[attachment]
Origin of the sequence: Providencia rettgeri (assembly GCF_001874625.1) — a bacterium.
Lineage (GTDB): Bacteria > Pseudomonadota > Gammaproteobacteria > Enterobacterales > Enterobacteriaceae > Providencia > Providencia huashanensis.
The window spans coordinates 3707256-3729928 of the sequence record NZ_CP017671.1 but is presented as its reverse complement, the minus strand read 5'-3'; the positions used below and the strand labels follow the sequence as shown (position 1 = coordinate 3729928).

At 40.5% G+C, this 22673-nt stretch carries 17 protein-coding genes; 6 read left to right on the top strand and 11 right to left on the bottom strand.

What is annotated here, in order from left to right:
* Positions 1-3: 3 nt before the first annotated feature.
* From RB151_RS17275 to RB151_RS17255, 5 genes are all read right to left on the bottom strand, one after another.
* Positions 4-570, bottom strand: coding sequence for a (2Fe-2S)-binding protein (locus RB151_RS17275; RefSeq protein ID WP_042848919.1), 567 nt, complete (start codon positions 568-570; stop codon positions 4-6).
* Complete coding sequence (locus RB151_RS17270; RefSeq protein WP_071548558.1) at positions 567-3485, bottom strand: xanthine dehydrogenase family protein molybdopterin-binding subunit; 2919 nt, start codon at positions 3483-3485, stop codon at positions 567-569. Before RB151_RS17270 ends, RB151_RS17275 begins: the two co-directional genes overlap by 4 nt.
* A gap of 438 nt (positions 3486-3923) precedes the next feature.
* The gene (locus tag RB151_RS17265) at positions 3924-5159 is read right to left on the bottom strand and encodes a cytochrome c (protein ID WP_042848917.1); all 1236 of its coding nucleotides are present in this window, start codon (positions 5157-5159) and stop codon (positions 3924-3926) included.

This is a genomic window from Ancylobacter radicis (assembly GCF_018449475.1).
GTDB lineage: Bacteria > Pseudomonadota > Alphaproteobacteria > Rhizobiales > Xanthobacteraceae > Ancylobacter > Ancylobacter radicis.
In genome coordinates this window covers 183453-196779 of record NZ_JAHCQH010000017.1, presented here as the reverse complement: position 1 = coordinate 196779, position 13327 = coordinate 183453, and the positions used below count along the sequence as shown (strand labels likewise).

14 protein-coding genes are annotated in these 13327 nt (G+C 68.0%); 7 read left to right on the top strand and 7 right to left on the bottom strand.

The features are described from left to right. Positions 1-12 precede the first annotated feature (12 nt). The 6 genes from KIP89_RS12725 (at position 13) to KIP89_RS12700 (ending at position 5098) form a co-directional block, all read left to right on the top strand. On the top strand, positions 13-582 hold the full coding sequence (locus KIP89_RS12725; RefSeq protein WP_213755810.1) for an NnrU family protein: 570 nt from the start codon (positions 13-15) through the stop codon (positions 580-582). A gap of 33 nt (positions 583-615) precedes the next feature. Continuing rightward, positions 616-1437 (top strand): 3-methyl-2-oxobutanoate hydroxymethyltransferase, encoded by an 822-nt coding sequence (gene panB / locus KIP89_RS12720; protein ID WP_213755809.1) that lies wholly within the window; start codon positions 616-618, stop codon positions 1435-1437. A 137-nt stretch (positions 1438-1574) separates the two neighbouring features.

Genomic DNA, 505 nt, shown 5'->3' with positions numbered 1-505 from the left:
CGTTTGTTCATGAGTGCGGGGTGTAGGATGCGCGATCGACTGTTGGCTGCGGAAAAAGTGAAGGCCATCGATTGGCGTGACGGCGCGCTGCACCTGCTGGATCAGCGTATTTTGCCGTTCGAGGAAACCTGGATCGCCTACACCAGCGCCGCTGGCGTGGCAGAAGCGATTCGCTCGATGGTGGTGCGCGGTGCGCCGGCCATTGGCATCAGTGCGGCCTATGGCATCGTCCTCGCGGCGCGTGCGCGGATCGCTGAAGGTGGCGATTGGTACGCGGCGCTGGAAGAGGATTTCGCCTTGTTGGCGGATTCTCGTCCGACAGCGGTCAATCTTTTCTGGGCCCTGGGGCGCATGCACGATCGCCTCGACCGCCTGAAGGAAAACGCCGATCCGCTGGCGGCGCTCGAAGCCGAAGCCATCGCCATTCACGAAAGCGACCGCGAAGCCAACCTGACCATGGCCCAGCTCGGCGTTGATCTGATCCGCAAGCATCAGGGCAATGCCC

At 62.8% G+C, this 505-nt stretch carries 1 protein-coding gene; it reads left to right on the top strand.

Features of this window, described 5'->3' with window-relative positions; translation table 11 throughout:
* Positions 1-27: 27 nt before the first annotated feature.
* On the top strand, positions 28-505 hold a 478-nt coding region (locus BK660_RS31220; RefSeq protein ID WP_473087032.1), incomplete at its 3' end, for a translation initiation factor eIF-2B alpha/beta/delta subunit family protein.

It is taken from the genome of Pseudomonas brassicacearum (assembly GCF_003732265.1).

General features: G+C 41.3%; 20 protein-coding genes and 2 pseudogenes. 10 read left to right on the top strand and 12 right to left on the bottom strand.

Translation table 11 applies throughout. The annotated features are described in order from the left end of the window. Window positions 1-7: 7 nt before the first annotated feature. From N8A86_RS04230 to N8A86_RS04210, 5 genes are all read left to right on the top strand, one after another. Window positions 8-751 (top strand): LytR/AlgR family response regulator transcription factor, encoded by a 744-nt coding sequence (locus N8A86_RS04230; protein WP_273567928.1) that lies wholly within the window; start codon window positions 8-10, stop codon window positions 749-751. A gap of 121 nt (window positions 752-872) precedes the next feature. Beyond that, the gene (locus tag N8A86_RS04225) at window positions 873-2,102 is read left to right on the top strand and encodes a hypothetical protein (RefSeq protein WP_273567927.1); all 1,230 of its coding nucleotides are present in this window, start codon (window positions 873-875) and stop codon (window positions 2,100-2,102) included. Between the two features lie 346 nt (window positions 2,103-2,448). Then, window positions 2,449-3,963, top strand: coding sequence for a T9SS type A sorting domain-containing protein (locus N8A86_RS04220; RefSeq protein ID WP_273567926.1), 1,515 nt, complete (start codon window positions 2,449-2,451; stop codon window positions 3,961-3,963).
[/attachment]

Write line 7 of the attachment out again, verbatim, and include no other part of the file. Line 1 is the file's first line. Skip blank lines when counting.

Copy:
* From RB151_RS17275 to RB151_RS17255, 5 genes are all read right to left on the bottom strand, one after another.